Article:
Candidate Chrissy Houlahan talks with us about getting off the sidelines, her military and business credentials, and teaming up with Emily’s List to become the sole woman in Pennsylvania’s congressional delegation.
Editor’s Note: This interview is part of our Running Women project following 15 compelling women candidates in 2018.
If you want to understand the surge of women candidates in the U.S. this year, get to know Democrat Chrissy Houlahan.
The engineer, military veteran, business leader and mother of two daughters leapt into politics after the election of President Donald Trump — first, organizing a bus to the Women’s March in Washington, D.C., and, then, launching a campaign to unseat her Pennsylvania district’s incumbent Republican congressman.
Houlahan is one of more than 30,000 women who since Trump’s election have spontaneously reached out to Emily’s List to register their interest in running for office. The organization, a fundraising powerhouse for Democratic women candidates, quickly got behind her. Last week, so did former Vice President Joe Biden.
We spoke with Houlahan about why she’s running for Congress, how her military and business experience shape her candidacy, and the role that Emily’s List is playing in her effort to break an 18-man grip on Pennsylvania’s congressional delegation. Excerpts from our conversation, below, have been edited for length and clarity.
What prompted you to run for Congress this year? Was there a specific moment that cemented your decision?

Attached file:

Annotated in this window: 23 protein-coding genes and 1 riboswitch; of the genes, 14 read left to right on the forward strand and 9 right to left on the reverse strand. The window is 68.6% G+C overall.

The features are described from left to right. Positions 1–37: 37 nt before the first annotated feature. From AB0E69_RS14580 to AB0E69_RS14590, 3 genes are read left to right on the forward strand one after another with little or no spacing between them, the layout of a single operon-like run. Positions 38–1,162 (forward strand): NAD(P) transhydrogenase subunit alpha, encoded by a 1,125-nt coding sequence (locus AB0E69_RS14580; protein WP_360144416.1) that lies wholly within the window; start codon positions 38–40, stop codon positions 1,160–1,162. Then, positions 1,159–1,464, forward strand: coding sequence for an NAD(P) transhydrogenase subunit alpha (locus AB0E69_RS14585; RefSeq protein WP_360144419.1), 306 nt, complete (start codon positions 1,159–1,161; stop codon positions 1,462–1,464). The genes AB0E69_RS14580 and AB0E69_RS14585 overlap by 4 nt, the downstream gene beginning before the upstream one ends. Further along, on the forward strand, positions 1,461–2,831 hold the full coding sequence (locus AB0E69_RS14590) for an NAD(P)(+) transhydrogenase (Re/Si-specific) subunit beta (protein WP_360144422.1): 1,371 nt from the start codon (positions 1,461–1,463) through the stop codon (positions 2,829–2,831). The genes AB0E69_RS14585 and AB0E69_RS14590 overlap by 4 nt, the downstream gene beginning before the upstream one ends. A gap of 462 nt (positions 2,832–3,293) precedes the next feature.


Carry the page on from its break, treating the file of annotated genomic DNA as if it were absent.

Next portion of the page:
On the evening preceding the election of 2016, I really felt for the first time in my adulthood that we’re headed in the wrong direction.
I was raised in a household of third-generation military and raised to respect democracy and the democratic process. But this particular election cycle felt different for me — in some ways very threatening to me. One of my children is a member of the LGBT community. She was pretty similarly undone by the results of the election and really concerned about not just her community, but also other communities that would probably be in danger.
This was a real wake-up call and a call to action. I started thinking about what is it that I can do to act, and began organizing a bus of people to go down to Washington, D.C., to march.
I realized that I really did have a lot of the real-world experience that would serve us well in government — and that maybe now was the time for somebody like me to come off the sidelines and join the political process.
What are the driving issues for you? What’s your “why” for running?
The issues that [the people in the community] are most concerned about right now are what I consider to be basic human needs. They are, first and foremost, concerned about their health — healthcare for them and for their families. They are worried about jobs, good jobs, jobs with security, jobs with a living wage.
And one of the reasons why I’m running for national office, is cyber- and biosecurity. I think, in some ways, we are here because of cybersecurity issues.
Are you referring to Russia’s effort to hack the 2016 elections?